Communication between everyone in the unit is critical to patient safety, this includes Doctors Nurses, EVS, Dietary, Administration, Ancillary Staff, as well as, the Patient him/herself. Dialog about safety and best practices are essential to a patient safety culture and everyone should feel empowered to speak up when they see an opportunity to eliminate risks to the patient.
Many healthcare facilities implement daily meetings or “huddles” to encourage communication between all levels of hospital staff, discuss and report potential safety issues, as well as provide an overall awareness of what’s happening throughout the organization.
One example of such a meeting involves Advocate Health Care, one of the largest health systems in the U.S. According to an article in Harvard Business Review, in 2013 Advocate instituted mandatory hospital-wide leadership huddles each morning, leading to a 40 percent increase in reported potential safety issues, and a dramatic decrease in safety events. As a result, previously unknown or unresolved problems are now addressed in a day or two thanks to the staff’s commitment to communication and transparency.
But perhaps one of the most important key learnings from Advocate’s success is that daily, multi-level communication works as a means of disseminating important health and safety information. What a better way then, to reinforce hand hygiene education efforts?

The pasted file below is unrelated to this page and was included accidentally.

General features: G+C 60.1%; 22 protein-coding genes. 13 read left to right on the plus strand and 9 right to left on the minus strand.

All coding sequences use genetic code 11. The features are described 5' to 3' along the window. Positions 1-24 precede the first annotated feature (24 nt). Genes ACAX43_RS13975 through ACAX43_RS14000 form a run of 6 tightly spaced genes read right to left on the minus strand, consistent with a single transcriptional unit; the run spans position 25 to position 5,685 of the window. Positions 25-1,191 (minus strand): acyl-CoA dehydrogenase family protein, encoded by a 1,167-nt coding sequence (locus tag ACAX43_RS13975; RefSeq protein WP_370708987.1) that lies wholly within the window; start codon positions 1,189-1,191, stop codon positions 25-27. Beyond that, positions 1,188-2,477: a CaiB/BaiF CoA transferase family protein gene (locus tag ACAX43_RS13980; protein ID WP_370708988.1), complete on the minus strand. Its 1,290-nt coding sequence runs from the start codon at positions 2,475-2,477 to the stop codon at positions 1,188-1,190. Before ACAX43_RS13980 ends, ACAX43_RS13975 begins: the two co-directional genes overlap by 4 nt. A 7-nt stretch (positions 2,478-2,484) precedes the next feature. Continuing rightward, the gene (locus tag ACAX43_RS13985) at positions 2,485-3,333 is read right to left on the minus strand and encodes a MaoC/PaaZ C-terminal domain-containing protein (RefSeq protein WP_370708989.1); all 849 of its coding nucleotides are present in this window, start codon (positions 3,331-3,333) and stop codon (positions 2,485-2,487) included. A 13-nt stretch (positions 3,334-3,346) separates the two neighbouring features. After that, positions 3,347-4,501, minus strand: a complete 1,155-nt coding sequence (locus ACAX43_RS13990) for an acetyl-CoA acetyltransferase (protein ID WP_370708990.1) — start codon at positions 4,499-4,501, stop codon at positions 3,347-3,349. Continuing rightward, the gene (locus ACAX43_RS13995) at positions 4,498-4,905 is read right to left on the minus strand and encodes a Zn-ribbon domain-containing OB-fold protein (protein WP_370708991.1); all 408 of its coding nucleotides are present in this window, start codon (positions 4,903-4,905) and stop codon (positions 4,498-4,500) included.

As one of the most effective measures for preventing healthcare-associated infections (HAI), hand hygiene can only be effective when practices are followed consistently. Take into consideration the latest HAI Progress Report from the Centers for Disease Control and Prevention (CDC): when healthcare professionals actively engage in infection prevention measures, including effective hand hygiene protocols, it’s possible to reduce the rates of certain HAIs by more than 70 percent.
But discussing effective hand hygiene protocols in daily communication meetings can only go so far. Healthcare organizations must think strategically about safety and compliance, and implement programs that reinforce that mindset throughout the organization. To do this, many healthcare institutions today are turning to electronic hand hygiene monitoring systems that can provide powerful information healthcare professionals can use to understand, track and improve their hand hygiene performance.
These systems also provide reliable data that when shared with healthcare staff, can help them evaluate the impact that socializing hand hygiene and modifying behaviours can have on compliance rates, and reducing instances of hospital acquired infections. Daily meetings and huddles are a great way to disseminate this information with hospital staff, leading to valuable discussions around improvement strategies for hand hygiene safety issues.
No matter what method your healthcare organization chooses, encourage the use of communication in your organization to improve the health and safety of employees, patients and guests.
To learn more about electronic hand hygiene monitoring systems as an emerging patient safety tool and the evidence that supports its adoption, visit: